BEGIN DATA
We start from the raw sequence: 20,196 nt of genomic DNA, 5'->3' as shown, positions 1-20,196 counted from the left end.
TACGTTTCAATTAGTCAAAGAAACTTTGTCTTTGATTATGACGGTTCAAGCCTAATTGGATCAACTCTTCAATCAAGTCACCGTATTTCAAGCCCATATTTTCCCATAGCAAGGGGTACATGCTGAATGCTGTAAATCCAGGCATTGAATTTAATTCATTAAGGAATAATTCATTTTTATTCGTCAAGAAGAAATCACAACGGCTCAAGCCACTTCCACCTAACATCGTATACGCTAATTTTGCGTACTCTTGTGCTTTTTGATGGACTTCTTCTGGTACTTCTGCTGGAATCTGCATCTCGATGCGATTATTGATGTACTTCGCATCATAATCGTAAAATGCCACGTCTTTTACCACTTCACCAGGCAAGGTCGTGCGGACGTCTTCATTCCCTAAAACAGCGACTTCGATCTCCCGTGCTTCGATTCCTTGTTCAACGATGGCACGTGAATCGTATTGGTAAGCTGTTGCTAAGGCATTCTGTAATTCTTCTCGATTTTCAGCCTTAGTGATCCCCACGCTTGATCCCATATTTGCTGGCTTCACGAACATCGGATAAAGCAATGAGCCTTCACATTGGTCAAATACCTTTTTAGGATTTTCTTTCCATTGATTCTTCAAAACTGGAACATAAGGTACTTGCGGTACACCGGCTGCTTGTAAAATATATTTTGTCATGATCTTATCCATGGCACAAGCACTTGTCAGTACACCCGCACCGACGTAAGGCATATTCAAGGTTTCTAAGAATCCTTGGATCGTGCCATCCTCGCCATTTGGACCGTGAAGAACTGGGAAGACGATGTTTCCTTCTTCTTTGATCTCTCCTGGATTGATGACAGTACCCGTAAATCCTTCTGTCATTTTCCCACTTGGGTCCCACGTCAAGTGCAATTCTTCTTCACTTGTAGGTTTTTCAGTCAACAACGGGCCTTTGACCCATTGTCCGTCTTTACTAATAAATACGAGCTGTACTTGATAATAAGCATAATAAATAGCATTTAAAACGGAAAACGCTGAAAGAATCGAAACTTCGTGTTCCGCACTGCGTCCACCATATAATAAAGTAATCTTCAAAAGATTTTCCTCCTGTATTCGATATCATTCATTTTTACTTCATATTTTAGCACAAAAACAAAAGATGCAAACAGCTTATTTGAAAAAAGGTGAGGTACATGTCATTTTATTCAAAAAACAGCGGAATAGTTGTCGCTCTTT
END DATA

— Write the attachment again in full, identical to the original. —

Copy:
We start from the raw sequence: 20,196 nt of genomic DNA, 5'->3' as shown, positions 1-20,196 counted from the left end.
TACGTTTCAATTAGTCAAAGAAACTTTGTCTTTGATTATGACGGTTCAAGCCTAATTGGATCAACTCTTCAATCAAGTCACCGTATTTCAAGCCCATATTTTCCCATAGCAAGGGGTACATGCTGAATGCTGTAAATCCAGGCATTGAATTTAATTCATTAAGGAATAATTCATTTTTATTCGTCAAGAAGAAATCACAACGGCTCAAGCCACTTCCACCTAACATCGTATACGCTAATTTTGCGTACTCTTGTGCTTTTTGATGGACTTCTTCTGGTACTTCTGCTGGAATCTGCATCTCGATGCGATTATTGATGTACTTCGCATCATAATCGTAAAATGCCACGTCTTTTACCACTTCACCAGGCAAGGTCGTGCGGACGTCTTCATTCCCTAAAACAGCGACTTCGATCTCCCGTGCTTCGATTCCTTGTTCAACGATGGCACGTGAATCGTATTGGTAAGCTGTTGCTAAGGCATTCTGTAATTCTTCTCGATTTTCAGCCTTAGTGATCCCCACGCTTGATCCCATATTTGCTGGCTTCACGAACATCGGATAAAGCAATGAGCCTTCACATTGGTCAAATACCTTTTTAGGATTTTCTTTCCATTGATTCTTCAAAACTGGAACATAAGGTACTTGCGGTACACCGGCTGCTTGTAAAATATATTTTGTCATGATCTTATCCATGGCACAAGCACTTGTCAGTACACCCGCACCGACGTAAGGCATATTCAAGGTTTCTAAGAATCCTTGGATCGTGCCATCCTCGCCATTTGGACCGTGAAGAACTGGGAAGACGATGTTTCCTTCTTCTTTGATCTCTCCTGGATTGATGACAGTACCCGTAAATCCTTCTGTCATTTTCCCACTTGGGTCCCACGTCAAGTGCAATTCTTCTTCACTTGTAGGTTTTTCAGTCAACAACGGGCCTTTGACCCATTGTCCGTCTTTACTAATAAATACGAGCTGTACTTGATAATAAGCATAATAAATAGCATTTAAAACGGAAAACGCTGAAAGAATCGAAACTTCGTGTTCCGCACTGCGTCCACCATATAATAAAGTAATCTTCAAAAGATTTTCCTCCTGTATTCGATATCATTCATTTTTACTTCATATTTTAGCACAAAAACAAAAGATGCAAACAGCTTATTTGAAAAAAGGTGAGGTACATGTCATTTTATTCAAAAAACAGCGGAATAGTTGTCGCTCTTT